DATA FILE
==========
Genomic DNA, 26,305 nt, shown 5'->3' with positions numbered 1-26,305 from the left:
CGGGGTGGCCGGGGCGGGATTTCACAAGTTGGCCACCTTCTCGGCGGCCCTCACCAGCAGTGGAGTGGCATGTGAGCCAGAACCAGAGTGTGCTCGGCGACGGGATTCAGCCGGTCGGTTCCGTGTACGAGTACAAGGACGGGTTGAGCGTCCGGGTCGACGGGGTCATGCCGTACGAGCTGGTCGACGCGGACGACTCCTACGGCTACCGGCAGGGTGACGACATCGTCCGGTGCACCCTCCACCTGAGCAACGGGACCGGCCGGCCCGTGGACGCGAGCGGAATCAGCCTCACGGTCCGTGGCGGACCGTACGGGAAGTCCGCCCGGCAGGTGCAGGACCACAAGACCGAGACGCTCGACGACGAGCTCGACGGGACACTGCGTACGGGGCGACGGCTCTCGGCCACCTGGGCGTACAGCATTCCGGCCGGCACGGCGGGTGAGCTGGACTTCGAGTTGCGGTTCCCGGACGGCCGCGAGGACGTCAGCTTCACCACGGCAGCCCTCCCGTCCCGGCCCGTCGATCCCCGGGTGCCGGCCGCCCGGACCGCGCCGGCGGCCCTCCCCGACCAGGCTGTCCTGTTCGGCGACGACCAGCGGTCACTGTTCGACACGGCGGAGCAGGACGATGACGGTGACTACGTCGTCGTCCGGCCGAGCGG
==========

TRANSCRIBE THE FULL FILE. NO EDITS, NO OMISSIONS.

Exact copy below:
Genomic DNA, 26,305 nt, shown 5'->3' with positions numbered 1-26,305 from the left:
CGGGGTGGCCGGGGCGGGATTTCACAAGTTGGCCACCTTCTCGGCGGCCCTCACCAGCAGTGGAGTGGCATGTGAGCCAGAACCAGAGTGTGCTCGGCGACGGGATTCAGCCGGTCGGTTCCGTGTACGAGTACAAGGACGGGTTGAGCGTCCGGGTCGACGGGGTCATGCCGTACGAGCTGGTCGACGCGGACGACTCCTACGGCTACCGGCAGGGTGACGACATCGTCCGGTGCACCCTCCACCTGAGCAACGGGACCGGCCGGCCCGTGGACGCGAGCGGAATCAGCCTCACGGTCCGTGGCGGACCGTACGGGAAGTCCGCCCGGCAGGTGCAGGACCACAAGACCGAGACGCTCGACGACGAGCTCGACGGGACACTGCGTACGGGGCGACGGCTCTCGGCCACCTGGGCGTACAGCATTCCGGCCGGCACGGCGGGTGAGCTGGACTTCGAGTTGCGGTTCCCGGACGGCCGCGAGGACGTCAGCTTCACCACGGCAGCCCTCCCGTCCCGGCCCGTCGATCCCCGGGTGCCGGCCGCCCGGACCGCGCCGGCGGCCCTCCCCGACCAGGCTGTCCTGTTCGGCGACGACCAGCGGTCACTGTTCGACACGGCGGAGCAGGACGATGACGGTGACTACGTCGTCGTCCGGCCGAGCGG